Reducing emissions from livestock

Creating a low-emissions future for animal farming

Animal farming accounts for 14.5% of all human-derived greenhouse gas (GHG) emissions. This figure needs to be rapidly reduced to help limit the rise in global temperatures to 1.5ºC by 2050.

Methane naturally produced by cows is the major source of GHG emissions in agriculture, followed by the indirect and direct emissions of feed production, and methane and nitrous oxide emissions from manure.

Animal farming has to reduce the emissions it produces, cutting levels of methane and nitrous oxide and reducing ammonia emissions, which lead to eutrophication on land and subsequent biodiversity loss. We have to think in terms of a low-emissions future for animal farming.

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Reduced emissions, sustainable food

Feed represents approximately 60% of production costs and typically contributes 80% of the footprint of animal production. Improving feed digestibility and reducing feed conversion ratio is one of the major levers of sustainable animal production.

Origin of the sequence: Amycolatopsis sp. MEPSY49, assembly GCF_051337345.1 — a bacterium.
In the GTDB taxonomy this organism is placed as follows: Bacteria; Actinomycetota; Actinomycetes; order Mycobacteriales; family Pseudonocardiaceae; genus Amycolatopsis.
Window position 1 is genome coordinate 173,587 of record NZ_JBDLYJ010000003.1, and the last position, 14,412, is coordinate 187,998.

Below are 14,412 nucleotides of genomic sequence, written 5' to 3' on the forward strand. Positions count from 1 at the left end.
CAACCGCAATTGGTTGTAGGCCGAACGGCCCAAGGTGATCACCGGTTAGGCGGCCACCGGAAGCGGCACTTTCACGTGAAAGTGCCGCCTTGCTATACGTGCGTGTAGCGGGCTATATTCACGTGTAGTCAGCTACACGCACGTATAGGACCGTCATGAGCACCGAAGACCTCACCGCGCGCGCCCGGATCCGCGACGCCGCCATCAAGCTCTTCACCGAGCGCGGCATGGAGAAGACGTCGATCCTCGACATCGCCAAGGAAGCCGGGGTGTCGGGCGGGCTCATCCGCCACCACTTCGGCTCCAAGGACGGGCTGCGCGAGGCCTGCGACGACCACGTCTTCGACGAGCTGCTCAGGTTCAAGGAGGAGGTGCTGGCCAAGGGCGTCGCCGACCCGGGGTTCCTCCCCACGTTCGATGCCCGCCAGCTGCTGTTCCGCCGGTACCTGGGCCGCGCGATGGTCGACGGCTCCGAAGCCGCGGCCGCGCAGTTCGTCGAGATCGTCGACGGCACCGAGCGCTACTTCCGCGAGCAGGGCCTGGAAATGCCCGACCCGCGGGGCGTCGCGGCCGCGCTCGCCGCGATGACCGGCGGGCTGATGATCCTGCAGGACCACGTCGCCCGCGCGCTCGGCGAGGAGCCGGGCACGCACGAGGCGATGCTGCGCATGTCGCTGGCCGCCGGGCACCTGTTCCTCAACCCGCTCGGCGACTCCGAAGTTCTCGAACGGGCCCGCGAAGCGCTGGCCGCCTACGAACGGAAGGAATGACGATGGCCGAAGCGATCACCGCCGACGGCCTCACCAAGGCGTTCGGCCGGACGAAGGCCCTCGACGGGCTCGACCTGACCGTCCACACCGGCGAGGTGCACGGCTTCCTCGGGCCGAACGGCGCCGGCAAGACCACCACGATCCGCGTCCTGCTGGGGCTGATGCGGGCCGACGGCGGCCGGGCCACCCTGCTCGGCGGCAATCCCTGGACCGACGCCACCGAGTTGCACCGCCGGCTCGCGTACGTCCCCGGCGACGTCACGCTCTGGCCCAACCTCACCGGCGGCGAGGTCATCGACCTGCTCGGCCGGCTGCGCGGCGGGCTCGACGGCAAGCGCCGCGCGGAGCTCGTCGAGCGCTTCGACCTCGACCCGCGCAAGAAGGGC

In addition to lessening the strain on land use, this approach reduces the indirect GHG emissions associated with animal production (emissions associated with the crops grown for feed production).

Feed enzymes improve feed digestibility. By unlocking the nutrient potential of feed raw materials, we can get more out of less feed. This hugely reduces the environmental impact of animal production, especially with regard to GHG emissions and nitrogen and phosphorus levels in manure and subsequent release to the environment.

Our innovative feed additives portfolio includes novel technologies that significantly reduce direct methane emissions from cows, and solutions that help extract more nutrition from less feed while reducing the flow of nitrogen and phosphorus to the environment – key issues with regards to land and water eutrophication and biodiversity loss.

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